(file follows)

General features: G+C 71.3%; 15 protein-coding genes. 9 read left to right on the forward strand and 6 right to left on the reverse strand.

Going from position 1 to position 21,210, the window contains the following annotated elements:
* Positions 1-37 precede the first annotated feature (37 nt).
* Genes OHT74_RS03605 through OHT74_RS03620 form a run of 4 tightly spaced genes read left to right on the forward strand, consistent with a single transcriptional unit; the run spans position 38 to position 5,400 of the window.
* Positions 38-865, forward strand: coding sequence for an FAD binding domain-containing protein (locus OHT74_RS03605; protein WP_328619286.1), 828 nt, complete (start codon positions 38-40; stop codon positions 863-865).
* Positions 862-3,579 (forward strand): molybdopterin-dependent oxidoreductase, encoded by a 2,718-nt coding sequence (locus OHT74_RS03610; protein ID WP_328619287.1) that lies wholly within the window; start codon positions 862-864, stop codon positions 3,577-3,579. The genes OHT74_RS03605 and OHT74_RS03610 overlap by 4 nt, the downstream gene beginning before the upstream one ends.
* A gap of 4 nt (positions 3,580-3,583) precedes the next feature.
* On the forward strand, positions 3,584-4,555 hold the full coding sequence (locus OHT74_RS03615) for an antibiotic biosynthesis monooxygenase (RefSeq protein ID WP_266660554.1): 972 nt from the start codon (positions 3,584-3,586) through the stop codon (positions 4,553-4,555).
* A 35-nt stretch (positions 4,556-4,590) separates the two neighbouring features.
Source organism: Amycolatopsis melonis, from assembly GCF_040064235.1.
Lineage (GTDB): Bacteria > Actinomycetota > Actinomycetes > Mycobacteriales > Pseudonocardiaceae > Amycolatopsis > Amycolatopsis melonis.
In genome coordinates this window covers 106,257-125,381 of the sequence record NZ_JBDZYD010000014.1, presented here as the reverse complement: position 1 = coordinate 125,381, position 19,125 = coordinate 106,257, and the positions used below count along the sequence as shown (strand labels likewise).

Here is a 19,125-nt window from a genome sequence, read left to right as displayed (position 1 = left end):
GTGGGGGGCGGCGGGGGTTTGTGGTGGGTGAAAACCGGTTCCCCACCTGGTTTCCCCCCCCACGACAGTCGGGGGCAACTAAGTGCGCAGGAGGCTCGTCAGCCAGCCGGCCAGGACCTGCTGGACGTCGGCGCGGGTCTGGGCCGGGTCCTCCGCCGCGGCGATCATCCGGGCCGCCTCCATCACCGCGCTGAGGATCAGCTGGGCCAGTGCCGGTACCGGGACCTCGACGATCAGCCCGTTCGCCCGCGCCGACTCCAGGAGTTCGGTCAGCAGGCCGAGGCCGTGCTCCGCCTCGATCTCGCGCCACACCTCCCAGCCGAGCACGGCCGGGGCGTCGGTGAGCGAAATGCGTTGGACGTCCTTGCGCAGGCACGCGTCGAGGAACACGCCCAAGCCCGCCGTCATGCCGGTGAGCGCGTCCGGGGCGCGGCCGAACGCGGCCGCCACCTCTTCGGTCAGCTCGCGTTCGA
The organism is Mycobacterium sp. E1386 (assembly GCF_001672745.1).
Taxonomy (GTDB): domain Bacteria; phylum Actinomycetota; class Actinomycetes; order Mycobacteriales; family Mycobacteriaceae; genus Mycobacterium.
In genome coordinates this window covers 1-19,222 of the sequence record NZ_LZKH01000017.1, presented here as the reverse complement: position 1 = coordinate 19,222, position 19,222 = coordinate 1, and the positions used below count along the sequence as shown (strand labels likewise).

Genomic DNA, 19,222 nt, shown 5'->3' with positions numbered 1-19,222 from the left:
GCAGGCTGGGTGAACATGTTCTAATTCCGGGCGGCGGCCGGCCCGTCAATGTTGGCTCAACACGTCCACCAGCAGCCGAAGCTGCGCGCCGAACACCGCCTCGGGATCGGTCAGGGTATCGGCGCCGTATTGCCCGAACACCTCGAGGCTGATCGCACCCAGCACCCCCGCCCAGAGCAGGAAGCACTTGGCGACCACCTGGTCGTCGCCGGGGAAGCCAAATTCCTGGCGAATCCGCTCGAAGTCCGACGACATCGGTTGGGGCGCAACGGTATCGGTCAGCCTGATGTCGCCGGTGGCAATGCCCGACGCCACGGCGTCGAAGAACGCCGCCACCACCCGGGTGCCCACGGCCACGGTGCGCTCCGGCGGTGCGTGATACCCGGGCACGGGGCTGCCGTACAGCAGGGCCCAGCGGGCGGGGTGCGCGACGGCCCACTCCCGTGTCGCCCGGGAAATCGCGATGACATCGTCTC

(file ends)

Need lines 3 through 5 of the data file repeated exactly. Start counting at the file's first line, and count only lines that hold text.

* Positions 1-37 precede the first annotated feature (37 nt).
* Genes OHT74_RS03605 through OHT74_RS03620 form a run of 4 tightly spaced genes read left to right on the forward strand, consistent with a single transcriptional unit; the run spans position 38 to position 5,400 of the window.
* Positions 38-865, forward strand: coding sequence for an FAD binding domain-containing protein (locus OHT74_RS03605; protein WP_328619286.1), 828 nt, complete (start codon positions 38-40; stop codon positions 863-865).